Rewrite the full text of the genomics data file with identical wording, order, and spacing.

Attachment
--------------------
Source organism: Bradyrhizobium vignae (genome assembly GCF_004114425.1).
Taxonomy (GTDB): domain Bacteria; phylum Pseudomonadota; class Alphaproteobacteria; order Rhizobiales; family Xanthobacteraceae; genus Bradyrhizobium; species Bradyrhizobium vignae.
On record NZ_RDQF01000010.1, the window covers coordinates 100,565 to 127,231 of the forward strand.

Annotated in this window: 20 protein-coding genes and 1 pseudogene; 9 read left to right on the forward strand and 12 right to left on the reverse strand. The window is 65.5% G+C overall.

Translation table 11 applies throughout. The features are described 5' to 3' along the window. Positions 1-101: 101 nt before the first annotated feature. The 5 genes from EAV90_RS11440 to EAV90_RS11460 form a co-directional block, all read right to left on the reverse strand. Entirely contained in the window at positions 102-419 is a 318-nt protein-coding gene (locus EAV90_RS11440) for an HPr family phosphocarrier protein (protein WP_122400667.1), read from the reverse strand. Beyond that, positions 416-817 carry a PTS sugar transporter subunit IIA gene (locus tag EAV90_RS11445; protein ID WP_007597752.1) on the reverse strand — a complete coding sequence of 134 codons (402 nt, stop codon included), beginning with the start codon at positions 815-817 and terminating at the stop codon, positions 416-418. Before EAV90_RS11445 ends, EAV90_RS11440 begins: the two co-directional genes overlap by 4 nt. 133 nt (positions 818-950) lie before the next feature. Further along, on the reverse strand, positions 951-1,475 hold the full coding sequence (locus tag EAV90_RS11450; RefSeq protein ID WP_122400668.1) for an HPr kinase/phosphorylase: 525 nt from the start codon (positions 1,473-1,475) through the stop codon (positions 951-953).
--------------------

Source organism: Bradyrhizobium vignae (genome assembly GCF_004114425.1).
Taxonomy (GTDB): domain Bacteria; phylum Pseudomonadota; class Alphaproteobacteria; order Rhizobiales; family Xanthobacteraceae; genus Bradyrhizobium; species Bradyrhizobium vignae.
On record NZ_RDQF01000010.1, the window covers coordinates 100,565 to 127,231 of the forward strand.

Annotated in this window: 20 protein-coding genes and 1 pseudogene; 9 read left to right on the forward strand and 12 right to left on the reverse strand. The window is 65.5% G+C overall.

Translation table 11 applies throughout. The features are described 5' to 3' along the window. Positions 1-101: 101 nt before the first annotated feature. The 5 genes from EAV90_RS11440 to EAV90_RS11460 form a co-directional block, all read right to left on the reverse strand. Entirely contained in the window at positions 102-419 is a 318-nt protein-coding gene (locus EAV90_RS11440) for an HPr family phosphocarrier protein (protein WP_122400667.1), read from the reverse strand. Beyond that, positions 416-817 carry a PTS sugar transporter subunit IIA gene (locus tag EAV90_RS11445; protein ID WP_007597752.1) on the reverse strand — a complete coding sequence of 134 codons (402 nt, stop codon included), beginning with the start codon at positions 815-817 and terminating at the stop codon, positions 416-418. Before EAV90_RS11445 ends, EAV90_RS11440 begins: the two co-directional genes overlap by 4 nt. 133 nt (positions 818-950) lie before the next feature. Further along, on the reverse strand, positions 951-1,475 hold the full coding sequence (locus tag EAV90_RS11450; RefSeq protein ID WP_122400668.1) for an HPr kinase/phosphorylase: 525 nt from the start codon (positions 1,473-1,475) through the stop codon (positions 951-953).